The 73 loans are those selected by plaintiffs as loans at below the announced prime rate during the relevant time period. There were, during that same period, 6,921 90-day unsecured commercial loans. Plaintiffs have designated as suspect only 1.03% of those loans. They claim that ratio is meaningless because that universe includes all 90-day unsecured commercial loans, not just loans of that nature to the largest, most creditworthy borrowers. There is, indeed, some aspect of comparing apples to oranges if the 73 loans were all to commercial borrowers who reasonably would have to be identified as among the largest and most creditworthy. An analysis of those 73 loans is, therefore, of some interest.

 One cannot, of course, specify the largest and most creditworthy customers solely by viewing the size of the loans, although "largest" appears to pertain more to a borrower's volume of business with ANB rather than to its size. Perhaps a company is creditworthy because it seldom needs to borrow much for very long. There is no agreement as to what is a large loan, with $ 1,000,000 and $ 500,000 both being advanced as benchmarks. It is of note, however, that 17 of the 73 loans are for less than $ 100,000 and 57 are for less than $ 500,000. (One loan, Loan 39, is not listed in defendants' appendix D, but is referenced at their appendix I-16, according to the list on p.16 of defendants' brief. But that is Loan 40 on the appendix D list. The referencing in the appendices seems to become one number off at Loan 39, with the missing loan apparently one to West Wrightwood Venture.) It is highly improbable that a $ 35,000 loan is a loan to one of ANB's largest commercial borrowers and, indeed, plaintiffs do not point to anything that would so indicate. We are, therefore, faced with determining what kind of "apples" the designated loans may be, a task similar to that faced by the courts in Continental Illinois Nat'l Bank and Trust Co. v. Cornelius, No. C-84-4492 R.F.P. slip op. (N.D. Cal. June 26, 1987), and Barksdale v. Continental Illinois Nat'l Bank and Trust Co., 1989 LEXIS 4211 (D. Colo. 1989).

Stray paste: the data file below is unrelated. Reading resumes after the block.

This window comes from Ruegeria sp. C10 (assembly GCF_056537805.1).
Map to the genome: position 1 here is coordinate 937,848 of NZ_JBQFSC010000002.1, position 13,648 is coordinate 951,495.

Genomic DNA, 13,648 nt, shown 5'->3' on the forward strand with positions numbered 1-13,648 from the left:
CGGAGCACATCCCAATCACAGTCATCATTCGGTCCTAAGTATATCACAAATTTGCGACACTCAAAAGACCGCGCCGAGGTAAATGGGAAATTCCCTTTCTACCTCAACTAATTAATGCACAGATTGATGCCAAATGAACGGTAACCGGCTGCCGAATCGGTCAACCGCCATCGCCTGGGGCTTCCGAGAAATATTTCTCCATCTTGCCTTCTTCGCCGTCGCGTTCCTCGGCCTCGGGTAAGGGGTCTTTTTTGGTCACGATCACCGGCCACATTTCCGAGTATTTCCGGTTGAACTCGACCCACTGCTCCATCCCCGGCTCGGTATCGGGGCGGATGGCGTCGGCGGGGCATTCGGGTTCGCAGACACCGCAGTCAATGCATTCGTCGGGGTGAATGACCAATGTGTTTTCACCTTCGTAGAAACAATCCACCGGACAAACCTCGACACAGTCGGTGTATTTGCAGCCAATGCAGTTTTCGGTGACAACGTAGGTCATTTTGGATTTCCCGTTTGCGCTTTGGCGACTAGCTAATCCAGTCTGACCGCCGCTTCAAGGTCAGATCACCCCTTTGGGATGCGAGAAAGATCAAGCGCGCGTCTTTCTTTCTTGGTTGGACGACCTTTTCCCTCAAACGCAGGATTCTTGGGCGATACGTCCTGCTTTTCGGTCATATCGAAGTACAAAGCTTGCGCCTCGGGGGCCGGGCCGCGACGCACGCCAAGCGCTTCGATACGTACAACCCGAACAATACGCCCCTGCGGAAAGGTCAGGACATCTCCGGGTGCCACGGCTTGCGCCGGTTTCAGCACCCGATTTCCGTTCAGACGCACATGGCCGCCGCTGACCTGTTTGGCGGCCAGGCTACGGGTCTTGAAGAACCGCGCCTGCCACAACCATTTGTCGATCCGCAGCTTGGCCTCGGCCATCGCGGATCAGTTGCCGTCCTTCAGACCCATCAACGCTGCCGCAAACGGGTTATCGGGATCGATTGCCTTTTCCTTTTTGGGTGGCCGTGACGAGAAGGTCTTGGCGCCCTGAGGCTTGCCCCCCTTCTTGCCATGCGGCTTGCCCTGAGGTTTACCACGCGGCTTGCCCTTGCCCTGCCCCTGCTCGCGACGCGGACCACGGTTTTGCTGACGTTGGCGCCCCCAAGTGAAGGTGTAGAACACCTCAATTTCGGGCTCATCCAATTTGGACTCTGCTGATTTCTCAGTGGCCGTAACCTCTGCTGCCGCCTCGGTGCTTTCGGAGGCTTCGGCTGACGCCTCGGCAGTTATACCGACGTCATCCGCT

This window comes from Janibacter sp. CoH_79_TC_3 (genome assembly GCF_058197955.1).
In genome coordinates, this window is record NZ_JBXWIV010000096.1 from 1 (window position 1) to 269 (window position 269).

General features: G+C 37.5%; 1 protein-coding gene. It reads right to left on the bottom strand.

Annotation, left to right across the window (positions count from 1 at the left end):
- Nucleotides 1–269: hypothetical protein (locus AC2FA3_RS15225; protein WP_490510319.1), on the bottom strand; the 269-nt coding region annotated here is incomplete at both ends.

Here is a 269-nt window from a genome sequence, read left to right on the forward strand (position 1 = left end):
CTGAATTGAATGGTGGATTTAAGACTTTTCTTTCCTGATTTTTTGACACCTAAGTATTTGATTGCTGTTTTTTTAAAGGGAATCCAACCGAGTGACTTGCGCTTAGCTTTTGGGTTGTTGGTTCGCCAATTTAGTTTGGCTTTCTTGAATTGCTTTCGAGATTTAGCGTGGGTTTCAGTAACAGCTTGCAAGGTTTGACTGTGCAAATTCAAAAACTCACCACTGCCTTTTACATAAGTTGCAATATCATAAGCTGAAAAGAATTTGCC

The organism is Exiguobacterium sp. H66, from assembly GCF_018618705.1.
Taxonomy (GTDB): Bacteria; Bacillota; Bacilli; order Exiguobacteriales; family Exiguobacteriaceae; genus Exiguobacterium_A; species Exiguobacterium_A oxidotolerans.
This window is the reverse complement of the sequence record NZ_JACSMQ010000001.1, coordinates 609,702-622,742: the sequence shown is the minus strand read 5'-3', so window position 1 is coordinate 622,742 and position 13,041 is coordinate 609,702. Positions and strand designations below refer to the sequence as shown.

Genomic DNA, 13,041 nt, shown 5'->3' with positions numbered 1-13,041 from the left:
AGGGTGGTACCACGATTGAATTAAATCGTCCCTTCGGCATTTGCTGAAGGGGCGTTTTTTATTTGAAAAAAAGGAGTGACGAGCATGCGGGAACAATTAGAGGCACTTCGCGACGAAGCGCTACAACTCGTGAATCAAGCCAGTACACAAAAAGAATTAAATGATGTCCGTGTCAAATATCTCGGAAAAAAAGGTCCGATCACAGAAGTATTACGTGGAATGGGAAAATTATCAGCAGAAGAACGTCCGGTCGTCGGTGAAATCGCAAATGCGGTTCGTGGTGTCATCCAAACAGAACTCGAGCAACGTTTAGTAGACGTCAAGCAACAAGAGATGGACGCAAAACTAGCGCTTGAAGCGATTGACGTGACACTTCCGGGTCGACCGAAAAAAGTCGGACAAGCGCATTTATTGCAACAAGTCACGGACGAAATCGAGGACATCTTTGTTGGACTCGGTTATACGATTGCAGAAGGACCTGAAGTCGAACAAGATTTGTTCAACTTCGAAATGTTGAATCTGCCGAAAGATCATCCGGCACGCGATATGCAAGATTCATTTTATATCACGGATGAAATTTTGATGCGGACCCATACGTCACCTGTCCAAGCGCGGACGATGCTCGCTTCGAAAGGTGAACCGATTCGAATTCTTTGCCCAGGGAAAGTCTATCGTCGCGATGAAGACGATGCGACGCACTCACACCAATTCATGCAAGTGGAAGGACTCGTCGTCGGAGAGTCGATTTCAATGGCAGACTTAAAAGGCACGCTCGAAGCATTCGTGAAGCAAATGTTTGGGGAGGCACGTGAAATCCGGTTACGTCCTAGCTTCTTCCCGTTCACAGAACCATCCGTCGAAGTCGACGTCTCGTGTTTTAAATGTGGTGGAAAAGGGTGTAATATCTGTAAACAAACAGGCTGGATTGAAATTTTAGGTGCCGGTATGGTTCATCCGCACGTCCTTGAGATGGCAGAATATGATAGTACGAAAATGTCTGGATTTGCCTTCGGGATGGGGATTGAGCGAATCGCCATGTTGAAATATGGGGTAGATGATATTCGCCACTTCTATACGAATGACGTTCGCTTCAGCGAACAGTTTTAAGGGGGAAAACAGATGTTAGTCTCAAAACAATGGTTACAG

Defendants claim that 20 of the loans are not commercial loans at all but are, rather, loans to individuals for personal purposes, such as personal expenses, residences, investments, and the like Plaintiffs respond by pointing out that some are indicated on the forms as commercial loans, that the documentation of some as being for personal purposes is somewhat weak, and that loans to individuals for real estate can be considered as commercial loans. Thus, they argue, those loans can be considered as evidence of defendants' fraud.

 Those loans illustrate the vulnerability of plaintiffs' claims. The borrowers could not prevail in Kleiner, Cornelius and Barksdale, even though the primary issue in each of those cases was the meaning and performance of a contract obligation. Here the plaintiffs must present enough evidence of a fraudulent scheme to get to a jury, if any of their claims are to survive this motion. They have singled out some loans as being at less than announced prime. Defendants have advanced reasons why those loans do not fit the pattern of 90-day commercial loans to their largest and most creditworthy customers. To borrow from employment discrimination law, plaintiffs seem to urge those loans as providing a prima facie case, and defendants have presented plausible legitimate reasons why those loans should not be considered and plaintiffs now claim pretext -- but without any substantial evidence that the reasons are pretextual. None of these 20 loans is for more than $ 200,000 and half of them are for less ...